One of the sure-fire ways of shutting down a conversation at a college party is to mention your summer internship.
That is unless your summer internship is spent backstage during one of Chicago’s largest Pride events, mingling with LGBTQ+ icons like singer and activist Mila Jam, international star Chaka Khan, and Mayor of Chicago Lori Lightfoot.
It’s definitely not what I imagined the summer between my Junior and Senior year would look like. If that’s not a testament to the power of a cold email, then I don’t know what is.
I began my summer internship with Out Leadership in May of 2021, shortly after wrapping up my second to last semester at Loyola University Chicago. As a political science student and a newly out lesbian, I was pleased to have the opportunity to work on behalf of an organization that represented my community and would grant me the connections I would need to develop my career goals. I knew working for a New York City-based company halfway across the country would be difficult, but if we learned anything over the past year, it is the importance of flexibility, optimism, and good Zoom etiquette.
Fast forward to the weekend of June 26, when I received a volunteer request from Mila Jam the Saturday before her performance at Chicago’s Pride in the Park festival. Swallowing my excitement, I tried my best to reply as casually as possible. I mean, this happens to all interns, right?
I had met Mila at a work retreat in Fire Island for Out Leadership just a couple of weeks prior. Mila Jam is an American transgender singer, songwriter, dancer, actress, LGBTQ+ activist, and Senior Advisor, Transgender Initiatives at Out Leadership. Her latest single “Fierce,” which she co-wrote with actress Angelica Ross and musical artist Ultra Nate, had just dropped in celebration of Pride Month.
Ecstatic to have the opportunity to rub elbows with an elite lineup of performers, I agreed. I met up with Mila at the artist entrance off Grant Park with a friend of mine the following day. There I received my VIP guest pass and went to work.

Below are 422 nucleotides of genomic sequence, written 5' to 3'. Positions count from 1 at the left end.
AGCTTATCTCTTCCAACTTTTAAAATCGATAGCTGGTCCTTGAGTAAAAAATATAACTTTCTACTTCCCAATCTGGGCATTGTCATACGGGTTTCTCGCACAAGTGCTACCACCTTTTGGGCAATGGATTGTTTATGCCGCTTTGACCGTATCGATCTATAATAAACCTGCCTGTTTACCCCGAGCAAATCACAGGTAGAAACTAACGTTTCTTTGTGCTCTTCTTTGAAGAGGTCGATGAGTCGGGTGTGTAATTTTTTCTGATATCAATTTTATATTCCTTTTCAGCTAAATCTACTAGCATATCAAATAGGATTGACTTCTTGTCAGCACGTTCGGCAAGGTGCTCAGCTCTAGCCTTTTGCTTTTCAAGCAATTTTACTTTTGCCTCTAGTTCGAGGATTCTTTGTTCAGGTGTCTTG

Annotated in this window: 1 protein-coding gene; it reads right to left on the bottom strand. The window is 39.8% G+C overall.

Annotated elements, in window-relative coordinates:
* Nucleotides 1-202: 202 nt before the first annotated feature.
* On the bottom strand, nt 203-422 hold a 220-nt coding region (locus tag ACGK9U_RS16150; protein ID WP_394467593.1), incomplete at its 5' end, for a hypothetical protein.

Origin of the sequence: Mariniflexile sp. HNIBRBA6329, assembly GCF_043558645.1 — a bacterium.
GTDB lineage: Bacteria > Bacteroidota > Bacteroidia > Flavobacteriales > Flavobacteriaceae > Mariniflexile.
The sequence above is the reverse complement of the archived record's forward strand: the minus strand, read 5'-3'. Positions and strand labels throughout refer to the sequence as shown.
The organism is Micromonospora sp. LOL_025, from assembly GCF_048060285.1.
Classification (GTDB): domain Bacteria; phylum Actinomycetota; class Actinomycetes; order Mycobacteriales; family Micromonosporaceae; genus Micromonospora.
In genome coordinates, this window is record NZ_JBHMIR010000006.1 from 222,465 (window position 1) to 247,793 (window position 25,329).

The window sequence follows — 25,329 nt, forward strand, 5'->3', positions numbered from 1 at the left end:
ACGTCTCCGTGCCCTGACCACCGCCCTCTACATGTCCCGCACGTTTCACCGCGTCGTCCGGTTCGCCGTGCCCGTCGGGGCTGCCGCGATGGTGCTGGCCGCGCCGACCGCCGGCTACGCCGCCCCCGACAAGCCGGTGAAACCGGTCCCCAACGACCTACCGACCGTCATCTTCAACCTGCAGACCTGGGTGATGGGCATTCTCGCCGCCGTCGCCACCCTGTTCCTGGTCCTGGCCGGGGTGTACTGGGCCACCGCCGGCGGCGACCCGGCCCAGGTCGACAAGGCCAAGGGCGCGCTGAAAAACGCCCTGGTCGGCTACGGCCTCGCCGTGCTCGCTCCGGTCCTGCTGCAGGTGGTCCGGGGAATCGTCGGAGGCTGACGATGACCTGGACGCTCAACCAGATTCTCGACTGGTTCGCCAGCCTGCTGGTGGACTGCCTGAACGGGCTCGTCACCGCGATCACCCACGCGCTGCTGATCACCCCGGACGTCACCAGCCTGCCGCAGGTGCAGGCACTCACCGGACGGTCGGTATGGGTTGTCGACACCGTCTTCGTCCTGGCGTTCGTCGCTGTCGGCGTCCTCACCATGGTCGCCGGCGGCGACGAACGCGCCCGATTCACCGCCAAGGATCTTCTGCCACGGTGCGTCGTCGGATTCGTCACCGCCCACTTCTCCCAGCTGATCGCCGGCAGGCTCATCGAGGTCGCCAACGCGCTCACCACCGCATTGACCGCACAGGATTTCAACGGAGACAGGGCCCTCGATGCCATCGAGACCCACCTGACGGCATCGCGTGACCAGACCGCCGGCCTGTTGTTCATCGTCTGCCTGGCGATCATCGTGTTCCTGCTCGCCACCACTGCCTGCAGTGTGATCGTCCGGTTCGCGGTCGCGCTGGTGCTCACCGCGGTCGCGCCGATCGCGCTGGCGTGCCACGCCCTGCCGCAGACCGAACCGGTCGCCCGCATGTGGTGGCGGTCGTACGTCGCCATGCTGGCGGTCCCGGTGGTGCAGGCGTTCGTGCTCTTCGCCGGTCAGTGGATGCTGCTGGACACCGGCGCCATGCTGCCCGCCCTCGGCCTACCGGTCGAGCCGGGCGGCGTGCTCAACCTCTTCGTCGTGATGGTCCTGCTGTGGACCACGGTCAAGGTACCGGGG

One of the things that struck me was how casually these artists and their teams interacted with one another. It’s a people’s business after all. Besides fetching water bottles and ripping costume seams, I spent my time mingling among the other technicians, assistants, PR representatives, and groupies. Every one of them was willing to shake my hand. One of those connections, Justin, even got us a shortcut to the VIP stage section. The concert was a community as much as it was a job.
There were lots of reunions. These individuals knew each other from other events. They ran back and forth between artists on other teams to pick up the slack and ensure everything ran smoothly. They were delighted to let a newcomer like me pester them with questions. As much as we were there to work, we were there to celebrate. This being the first concert event since Chicago’s shutdown in 2020, and a Pride event no less, it was a significant moment not lost on anyone.
We had all put our lives on pause for the past year and a half. It’s only natural that we had reckoned with our priorities and emerged from the tragedy with a new way of life.
On my part, I came out to my father over the quarantine period, two years after coming out to myself and my friends. A major medical event and the cliche realization that “life is too short” prompted such an honest discussion.
Now, along with artists, crew members, dancers, servers, and thousands of vibrant, semi-nude audience members, I was proud to be lending my voice to the celebration and proud to be out as myself. It was a great reminder of the work Out Leadership and other organizations had done to ensure that I and individuals within my community were able to live authentically. I was also reminded of how far we have to go.
At least at this moment, I knew I was definitely not alone.
So, to all the interns who will come next, I say never pass up an opportunity. You never know where it will take you. Good luck, and bring a seam ripper to your next event.